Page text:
The rise and fall of a founding friendship.
|Sorry Wikipedia, but George Washington wasn’t “non-partisan.”|
Nobody hated the idea of political parties more than George Washington, but that doesn’t mean he never joined one. In fact, that’s why he joined one.
He found himself firmly in the Federalist camp because he loathed the “Democratic” societies popping up and inciting insurgencies like the Whiskey Rebellion. Washington took it personally that anyone would challenge the federal government, as if they were questioning his service to his country.
Imagine his reaction when he found out one of these Democratic societies was named after his most trusted friend. Attorney General Edmund Randolph warned him:
“A society under the democratic garb has arisen in South Carolina with the name of Madisonian.”
No… Could Washington’s own protégé be plotting against the government, against Washington himself? Not Little Jemmy.
Oh yes, Little Jemmy, with his BFF Thomas Jefferson. Not only were these underhanded schemers linked to these societies, but they had covertly founded the mother of them all, the Democratic-Republican party.
What could have made Madison turn his back on Washington and go from the nation’s #1 Federalist to the #1 opponent of the Federalist Party? The answer boils down to Alexander Hamilton’s big scary brain.
Madison’s betrayal of Washington started in 1791 when he went on a mission with Jefferson through New England. The mission was pest control, and the supposed pest they were investigating for the American Philosophical Society was the Hessian fly, Mayetiola destructor – a wheat-eating pest farmers dreaded as “a calamity more to be dreaded than the ravages of war.”
But the real pest they wanted to control – and an even greater threat to farmers – was Alexander Hamilton.
|Alexander Hamilton was pretty fly.|
Hamilton was a brilliant, hard-working visionary, and he would gladly tell you so himself. He wasn’t as well-versed in governmental theory as Madison, but he was everything Madison wasn’t – a world traveler, a soldier, and a shrewd businessman. It’s almost as if he spent his whole life training to be a threat to James Madison and the Virginia plantation master’s way of life. He was uniquely suited to bring them down.
At 13 years old, Hamilton was a poor, illegitimate orphan working at an international shipping port. At 20, George Washington promoted him to be his senior military aid because he needed someone “who can think for me, as well as execute orders.” Hamilton was practically commanding the American military at 20 years old!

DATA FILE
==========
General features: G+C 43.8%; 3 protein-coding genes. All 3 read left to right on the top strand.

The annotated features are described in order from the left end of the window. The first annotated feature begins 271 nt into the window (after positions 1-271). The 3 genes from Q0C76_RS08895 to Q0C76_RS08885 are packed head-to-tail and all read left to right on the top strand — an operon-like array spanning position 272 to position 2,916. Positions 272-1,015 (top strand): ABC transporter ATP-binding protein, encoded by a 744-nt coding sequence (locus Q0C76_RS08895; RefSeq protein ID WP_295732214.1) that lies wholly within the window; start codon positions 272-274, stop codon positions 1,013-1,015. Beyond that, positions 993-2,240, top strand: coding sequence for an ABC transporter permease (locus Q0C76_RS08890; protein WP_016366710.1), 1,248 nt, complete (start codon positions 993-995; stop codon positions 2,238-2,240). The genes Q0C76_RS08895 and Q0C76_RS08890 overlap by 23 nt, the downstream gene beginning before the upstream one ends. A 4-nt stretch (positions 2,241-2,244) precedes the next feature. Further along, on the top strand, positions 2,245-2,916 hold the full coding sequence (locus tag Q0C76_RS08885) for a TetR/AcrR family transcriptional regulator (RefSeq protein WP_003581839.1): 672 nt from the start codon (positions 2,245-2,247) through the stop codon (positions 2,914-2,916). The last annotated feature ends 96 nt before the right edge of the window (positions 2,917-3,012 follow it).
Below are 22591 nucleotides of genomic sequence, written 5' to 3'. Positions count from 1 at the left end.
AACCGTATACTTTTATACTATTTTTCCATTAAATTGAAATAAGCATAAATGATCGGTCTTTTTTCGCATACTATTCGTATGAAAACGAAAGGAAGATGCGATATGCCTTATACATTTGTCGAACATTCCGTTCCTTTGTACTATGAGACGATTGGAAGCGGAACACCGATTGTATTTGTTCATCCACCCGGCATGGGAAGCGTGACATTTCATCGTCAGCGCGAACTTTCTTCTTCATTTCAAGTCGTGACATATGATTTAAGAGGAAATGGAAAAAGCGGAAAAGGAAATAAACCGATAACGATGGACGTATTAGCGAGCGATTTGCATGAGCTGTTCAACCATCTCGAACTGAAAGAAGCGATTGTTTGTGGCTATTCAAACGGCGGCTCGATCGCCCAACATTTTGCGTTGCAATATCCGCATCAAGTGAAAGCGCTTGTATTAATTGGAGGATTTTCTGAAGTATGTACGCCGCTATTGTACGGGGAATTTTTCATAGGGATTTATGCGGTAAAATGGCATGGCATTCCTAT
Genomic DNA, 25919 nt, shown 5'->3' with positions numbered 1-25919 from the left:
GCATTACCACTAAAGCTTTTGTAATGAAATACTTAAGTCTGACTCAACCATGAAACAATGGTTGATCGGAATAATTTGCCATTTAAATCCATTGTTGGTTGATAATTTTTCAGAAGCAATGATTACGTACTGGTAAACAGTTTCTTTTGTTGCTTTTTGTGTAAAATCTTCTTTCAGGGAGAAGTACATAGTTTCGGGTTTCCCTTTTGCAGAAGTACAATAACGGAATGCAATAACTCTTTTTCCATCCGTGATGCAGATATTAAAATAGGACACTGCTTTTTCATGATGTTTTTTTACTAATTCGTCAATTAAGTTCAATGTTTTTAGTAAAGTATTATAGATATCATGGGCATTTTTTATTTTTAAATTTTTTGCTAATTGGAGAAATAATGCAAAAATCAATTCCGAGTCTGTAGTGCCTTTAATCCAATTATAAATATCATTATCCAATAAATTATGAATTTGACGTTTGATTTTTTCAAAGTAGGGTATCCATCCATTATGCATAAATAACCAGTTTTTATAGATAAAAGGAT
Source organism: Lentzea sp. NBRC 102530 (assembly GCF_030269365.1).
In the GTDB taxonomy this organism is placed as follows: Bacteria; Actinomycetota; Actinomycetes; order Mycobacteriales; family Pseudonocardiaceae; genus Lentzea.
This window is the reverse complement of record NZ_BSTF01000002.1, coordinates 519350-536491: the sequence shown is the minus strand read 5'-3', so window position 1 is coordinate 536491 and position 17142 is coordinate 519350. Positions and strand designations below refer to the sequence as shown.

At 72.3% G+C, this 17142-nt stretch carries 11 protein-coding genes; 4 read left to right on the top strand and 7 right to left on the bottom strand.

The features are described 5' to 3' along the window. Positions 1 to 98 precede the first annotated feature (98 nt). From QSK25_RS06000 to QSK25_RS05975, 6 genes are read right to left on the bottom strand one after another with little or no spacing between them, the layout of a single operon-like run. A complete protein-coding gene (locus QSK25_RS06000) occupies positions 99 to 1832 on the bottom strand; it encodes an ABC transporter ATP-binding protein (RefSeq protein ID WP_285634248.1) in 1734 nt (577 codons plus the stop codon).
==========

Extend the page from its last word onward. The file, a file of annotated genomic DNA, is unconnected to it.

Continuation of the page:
I can’t even imagine. At 20, I could barely hold command of a cabin full of ten-year-old boys as a summer camp counselor. My definition of victory was moving them a quarter mile to the dining hall for breakfast by 8am without casualty, and victory was not assured.
Compare Hamilton’s real-world experience to Little Jemmy Madison, who never fired a shot in anger, never set foot outside American borders (because “crossing the sea would be unfriendly to a singular disease of my constitution”), and whose only learnin’ was book-learnin’.
It’s surprising Madison and Hamilton were ever allies, but they were practically inseparable while Jefferson was in France dealing with his own affairs. During that time, Madison and Hamilton shared intensely profound bonding experiences, like co-cranking out 80 of the 85 Federalist Papers in less than a year.
And even more profoundly, they were once observed in New York to “talk together in the summer and then turn, and laugh, and play with a monkey that was climbing in a neighbor’s yard.” Granted, this is according to the eyewitness testimony of an old lady recalling a childhood memory and there are no corroborating “Touched a monkey with Alex today!” journal entries, so there’s maybe a 40% chance this story is the product of one woman’s demented fever dream, but I choose to believe.
|Dramatic reenactment of Madison and Hamilton doing the “talk-turn-laugh monkey-dance.” By the way, I have an entirely new respect for the Founding Fathers considering that they accomplished so much when they could have been playing with monkeys.|
The monkey business stopped in 1789 when Hamilton shared his vision for a National Bank and economic expansion. The political-economic theory behind his plans was way too complex for the perpetually bankrupt philosopher-farmers Jefferson and Madison to understand. I can’t say I blame them.
When I decided to read a biography of each president, I thought starting at the beginning of the nation’s history would help me understand every little step along the way – from how we got from four Cabinet members all the way to the DMV. But then Alexander Hamilton started talking about funded debt as capital in the hands of spectators and my eyes glazed over. I found myself yearning for something simpler like military strategy, governmental philosophy, or John Adams’s recipe for manure.